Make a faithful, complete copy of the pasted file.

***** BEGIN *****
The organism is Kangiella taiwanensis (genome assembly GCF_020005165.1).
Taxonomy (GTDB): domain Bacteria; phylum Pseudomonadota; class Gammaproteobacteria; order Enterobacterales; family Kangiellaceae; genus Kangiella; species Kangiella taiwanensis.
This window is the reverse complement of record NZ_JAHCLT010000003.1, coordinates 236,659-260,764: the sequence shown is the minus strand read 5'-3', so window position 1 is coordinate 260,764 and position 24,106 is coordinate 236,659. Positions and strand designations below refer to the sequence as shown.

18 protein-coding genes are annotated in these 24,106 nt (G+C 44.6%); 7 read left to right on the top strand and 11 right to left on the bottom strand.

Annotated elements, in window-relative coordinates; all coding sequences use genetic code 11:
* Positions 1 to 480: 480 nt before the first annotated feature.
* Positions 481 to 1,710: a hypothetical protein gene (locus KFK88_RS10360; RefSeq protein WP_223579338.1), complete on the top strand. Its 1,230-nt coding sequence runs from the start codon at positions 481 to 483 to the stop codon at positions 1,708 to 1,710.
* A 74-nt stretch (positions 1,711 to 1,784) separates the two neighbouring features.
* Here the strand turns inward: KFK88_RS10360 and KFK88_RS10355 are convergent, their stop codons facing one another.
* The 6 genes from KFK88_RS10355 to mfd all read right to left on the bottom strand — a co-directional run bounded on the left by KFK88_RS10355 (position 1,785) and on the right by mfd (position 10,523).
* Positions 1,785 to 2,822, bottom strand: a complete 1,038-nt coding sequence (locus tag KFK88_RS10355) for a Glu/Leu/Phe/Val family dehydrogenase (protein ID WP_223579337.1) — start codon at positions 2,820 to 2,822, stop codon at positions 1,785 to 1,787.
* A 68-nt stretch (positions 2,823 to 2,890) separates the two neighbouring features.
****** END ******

The organism is Kangiella taiwanensis (genome assembly GCF_020005165.1).
Taxonomy (GTDB): domain Bacteria; phylum Pseudomonadota; class Gammaproteobacteria; order Enterobacterales; family Kangiellaceae; genus Kangiella; species Kangiella taiwanensis.
This window is the reverse complement of record NZ_JAHCLT010000003.1, coordinates 236,659-260,764: the sequence shown is the minus strand read 5'-3', so window position 1 is coordinate 260,764 and position 24,106 is coordinate 236,659. Positions and strand designations below refer to the sequence as shown.

18 protein-coding genes are annotated in these 24,106 nt (G+C 44.6%); 7 read left to right on the top strand and 11 right to left on the bottom strand.

Annotated elements, in window-relative coordinates; all coding sequences use genetic code 11:
* Positions 1 to 480: 480 nt before the first annotated feature.
* Positions 481 to 1,710: a hypothetical protein gene (locus KFK88_RS10360; RefSeq protein WP_223579338.1), complete on the top strand. Its 1,230-nt coding sequence runs from the start codon at positions 481 to 483 to the stop codon at positions 1,708 to 1,710.
* A 74-nt stretch (positions 1,711 to 1,784) separates the two neighbouring features.
* Here the strand turns inward: KFK88_RS10360 and KFK88_RS10355 are convergent, their stop codons facing one another.
* The 6 genes from KFK88_RS10355 to mfd all read right to left on the bottom strand — a co-directional run bounded on the left by KFK88_RS10355 (position 1,785) and on the right by mfd (position 10,523).
* Positions 1,785 to 2,822, bottom strand: a complete 1,038-nt coding sequence (locus tag KFK88_RS10355) for a Glu/Leu/Phe/Val family dehydrogenase (protein ID WP_223579337.1) — start codon at positions 2,820 to 2,822, stop codon at positions 1,785 to 1,787.
* A 68-nt stretch (positions 2,823 to 2,890) separates the two neighbouring features.